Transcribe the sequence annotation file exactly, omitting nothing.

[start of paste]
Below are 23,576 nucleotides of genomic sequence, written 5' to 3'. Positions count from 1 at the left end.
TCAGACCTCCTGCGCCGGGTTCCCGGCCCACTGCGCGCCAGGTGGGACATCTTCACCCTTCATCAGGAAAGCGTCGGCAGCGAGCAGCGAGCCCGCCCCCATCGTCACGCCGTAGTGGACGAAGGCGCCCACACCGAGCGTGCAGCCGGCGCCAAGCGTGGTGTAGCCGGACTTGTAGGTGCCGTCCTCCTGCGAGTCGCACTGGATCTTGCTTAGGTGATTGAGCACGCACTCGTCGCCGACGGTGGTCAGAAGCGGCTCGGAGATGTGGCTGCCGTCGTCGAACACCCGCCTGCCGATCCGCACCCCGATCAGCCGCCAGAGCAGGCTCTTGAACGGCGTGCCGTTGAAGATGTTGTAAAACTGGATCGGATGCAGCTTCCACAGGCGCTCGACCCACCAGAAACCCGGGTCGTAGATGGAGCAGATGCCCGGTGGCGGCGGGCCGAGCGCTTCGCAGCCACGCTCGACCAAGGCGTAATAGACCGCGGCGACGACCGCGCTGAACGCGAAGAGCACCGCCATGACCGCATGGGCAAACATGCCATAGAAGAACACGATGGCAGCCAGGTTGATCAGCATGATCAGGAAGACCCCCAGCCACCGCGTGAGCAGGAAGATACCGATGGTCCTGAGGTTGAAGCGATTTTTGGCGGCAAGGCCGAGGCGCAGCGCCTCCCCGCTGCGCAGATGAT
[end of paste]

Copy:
Below are 23,576 nucleotides of genomic sequence, written 5' to 3'. Positions count from 1 at the left end.
TCAGACCTCCTGCGCCGGGTTCCCGGCCCACTGCGCGCCAGGTGGGACATCTTCACCCTTCATCAGGAAAGCGTCGGCAGCGAGCAGCGAGCCCGCCCCCATCGTCACGCCGTAGTGGACGAAGGCGCCCACACCGAGCGTGCAGCCGGCGCCAAGCGTGGTGTAGCCGGACTTGTAGGTGCCGTCCTCCTGCGAGTCGCACTGGATCTTGCTTAGGTGATTGAGCACGCACTCGTCGCCGACGGTGGTCAGAAGCGGCTCGGAGATGTGGCTGCCGTCGTCGAACACCCGCCTGCCGATCCGCACCCCGATCAGCCGCCAGAGCAGGCTCTTGAACGGCGTGCCGTTGAAGATGTTGTAAAACTGGATCGGATGCAGCTTCCACAGGCGCTCGACCCACCAGAAACCCGGGTCGTAGATGGAGCAGATGCCCGGTGGCGGCGGGCCGAGCGCTTCGCAGCCACGCTCGACCAAGGCGTAATAGACCGCGGCGACGACCGCGCTGAACGCGAAGAGCACCGCCATGACCGCATGGGCAAACATGCCATAGAAGAACACGATGGCAGCCAGGTTGATCAGCATGATCAGGAAGACCCCCAGCCACCGCGTGAGCAGGAAGATACCGATGGTCCTGAGGTTGAAGCGATTTTTGGCGGCAAGGCCGAGGCGCAGCGCCTCCCCGCTGCGCAGATGAT